IRS Provides Business Interest Expense Election Guidance

By Benjamin Beskovic, CPA, Partner, and Christopher Johnson, JD, LLM, MBA, CPA

The Coronavirus Aid, Relief, and Economic Security (CARES) Act introduced several changes to the limitations on business interest expense deductions under Internal Revenue Code (IRC) §163(j). The IRS provided such guidance in Rev. Proc. 2020-22 regarding certain elections now available under these new provisions.

All discussions of the CARES Act in this newsletter are with regard to U.S. federal income tax consequences; any non-income tax consequences, or any state, local or foreign income tax consequences are not discussed in this forum.

New IRC 163(j) CARES Act Elections

Beginning in 2018, §163(j) generally limits the deductibility of business interest expense to 30% of adjusted taxable income (ATI). The recently passed CARES Act increases the deductible amount from 30% to 50% of ATI for the 2019 and 2020 tax years. The new limit for partnerships only applies to tax year 2020, although with respect to a partner’s share of a partnership’s 2019 “excess business interest expense” [EBIE, the interest expense of the partnership in excess of the 163(j) limitation], 50% may be treated as deductible interest expense in 2020 that is not subject to §163(j).

The CARES Act permits a taxpayer to elect out of the new 50% ATI limit (and remain subject to the 30% limit) and to separately elect to use its 2019 ATI for purposes of calculating its 2020 163(j) limitation. Partners may also elect out of deducting 50% of partnership EBIE in 2020. Rev. Proc. 2020-22 provides guidelines on how to make such elections.

Each election may be made by filing: 

  • an original income tax return or Form 1065, or
  • an amended income tax return or Form 1065X, or
  • an administrative adjustment request (AAR).

The election is implemented through the use of the elected option in the filing by: (1) using the 30% ATI limit rather than the 50% limit, (b) using 2019 ATI for 2020 163(j) calculations, and/or (c) not applying the special 50% EBIE rule.

The 30% ATI election must be made separately for the 2019 and 2020 tax years. The other elections are only available with respect to the 2020 tax year. No statement is required with any election. Each election may be revoked by filing an amended income tax return, amended Form 1065 or AAR which does not use the elected option.

Electing Real Property and Farming Businesses

Business interest expense subject to §163(j) does not include interest expense of an “electing real property trade or business” or an “electing farm business.” Business interest expense of such electing businesses is deductible without limitation under §163(j). However, electing businesses are required to use the alternative depreciation system (ADS) for certain property. ADS property is subject to longer deprecation recovery periods and is not eligible for bonus depreciation. The decision of an eligible real property or farming business to make such an election [§163(j)(7) Election] involves a consideration of the expected levels of interest and depreciation expense. The §163(j)(7) Election is made with the taxpayer’s timely filed tax return and is irrevocable.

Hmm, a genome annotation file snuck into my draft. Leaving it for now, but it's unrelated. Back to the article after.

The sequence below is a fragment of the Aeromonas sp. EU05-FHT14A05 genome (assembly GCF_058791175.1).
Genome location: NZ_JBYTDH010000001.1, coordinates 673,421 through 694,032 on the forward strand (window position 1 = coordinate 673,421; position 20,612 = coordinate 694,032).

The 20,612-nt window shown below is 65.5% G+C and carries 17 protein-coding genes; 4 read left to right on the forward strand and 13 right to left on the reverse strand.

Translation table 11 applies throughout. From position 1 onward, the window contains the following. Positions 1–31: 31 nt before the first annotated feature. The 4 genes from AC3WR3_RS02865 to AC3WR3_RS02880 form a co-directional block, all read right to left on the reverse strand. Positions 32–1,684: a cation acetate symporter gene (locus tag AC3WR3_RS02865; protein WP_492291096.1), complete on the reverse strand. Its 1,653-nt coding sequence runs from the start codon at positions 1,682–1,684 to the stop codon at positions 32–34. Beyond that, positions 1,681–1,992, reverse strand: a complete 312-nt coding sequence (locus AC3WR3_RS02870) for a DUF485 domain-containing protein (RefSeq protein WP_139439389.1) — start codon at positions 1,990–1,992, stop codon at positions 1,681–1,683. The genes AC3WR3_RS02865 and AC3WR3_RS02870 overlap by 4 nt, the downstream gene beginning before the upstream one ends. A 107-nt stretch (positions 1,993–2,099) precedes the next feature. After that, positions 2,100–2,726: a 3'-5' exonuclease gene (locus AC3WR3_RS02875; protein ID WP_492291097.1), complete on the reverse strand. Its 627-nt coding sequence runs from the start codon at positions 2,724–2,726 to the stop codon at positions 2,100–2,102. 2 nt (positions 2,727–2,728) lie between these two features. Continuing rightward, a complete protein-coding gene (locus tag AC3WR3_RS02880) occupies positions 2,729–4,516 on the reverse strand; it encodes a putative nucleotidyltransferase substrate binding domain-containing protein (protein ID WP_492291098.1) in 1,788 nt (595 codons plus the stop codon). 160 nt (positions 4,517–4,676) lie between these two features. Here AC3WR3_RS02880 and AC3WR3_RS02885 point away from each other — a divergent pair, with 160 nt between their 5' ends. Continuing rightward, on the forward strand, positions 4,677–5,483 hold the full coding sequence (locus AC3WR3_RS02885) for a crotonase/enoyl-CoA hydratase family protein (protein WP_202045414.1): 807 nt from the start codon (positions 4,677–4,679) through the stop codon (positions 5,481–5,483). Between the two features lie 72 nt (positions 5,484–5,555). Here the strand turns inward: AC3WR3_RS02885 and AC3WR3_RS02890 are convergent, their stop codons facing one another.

The CARES Act changes to §163(j) may cause eligible real property and farming businesses to reexamine whether or not to make a §163(j)(7) Election. Rev. Proc. 2020-22 outlines procedures under which an eligible real property or farming business may make a late §163(j)(7) Election or may revoke a previously made §163(j)(7) Election.

One of the main reasons why an electing real property or farming trade or business might wish to withdraw its election out of the business interest expense limitation involves the ability to take a bonus depreciation on qualified improvement property (QIP) as a result of changes made by the CARES Act. Under the CARES Act, QIP is now eligible for the additional first-year depreciation deduction (“bonus depreciation”) under §168(k). This provision is retroactively effective for assets placed in service after 2017.

A late election or revocation of a prior election may be done by filing an amended income tax return, an amended partnership Form 1065, or an AAR, as applicable, for the 2018, 2019 or 2020 tax year. Generally, the amended filing or AAR must be filed by October 15, 2021 and no later than the end of the applicable statute of limitations for the relevant tax year. For most partnerships ‒ to the extent they are subject to the audit rules pursuant to the Bipartisan Budget Act of 2015 ‒ amended partnership Forms 1065 for tax years 2018 and 2019, as outlined in Rev. Proc. 2020-23, must be filed by September 30, 2020.

A taxpayer filing a late §163(j)(7) Election shall be treated for all purposes as if it had filed a timely election with its originally filed return for the effective tax year of the late election, while a taxpayer that revokes its §163(j)(7) Election in accordance with Rev. Proc. 2020-22 is treated as if it had never made the withdrawn election.

A required filing for a late §163(j)(7) Election or revocation of a prior §163(j)(7) must reflect all applicable adjustments to taxable income (changes to interest expense and depreciation expense) and tax liability attributable to the late election. Such adjustments must also be made, if required, on amended returns or AARs for any affected later taxable year.

Contact Us

The tax professionals at PKF O’Connor Davies are here to help during these trying times. We know the tax law and can help you make an informed decision about the optimal utilization of these new opportunities. If you have any questions or need assistance, please contact your client partner in charge or any of the following:

Benjamin Beskovic, CPA
[email protected] | 646.449.6379

Christopher Johnson, JD, LLM, MBA, CPA
Senior Manager
[email protected] | 646.449.6305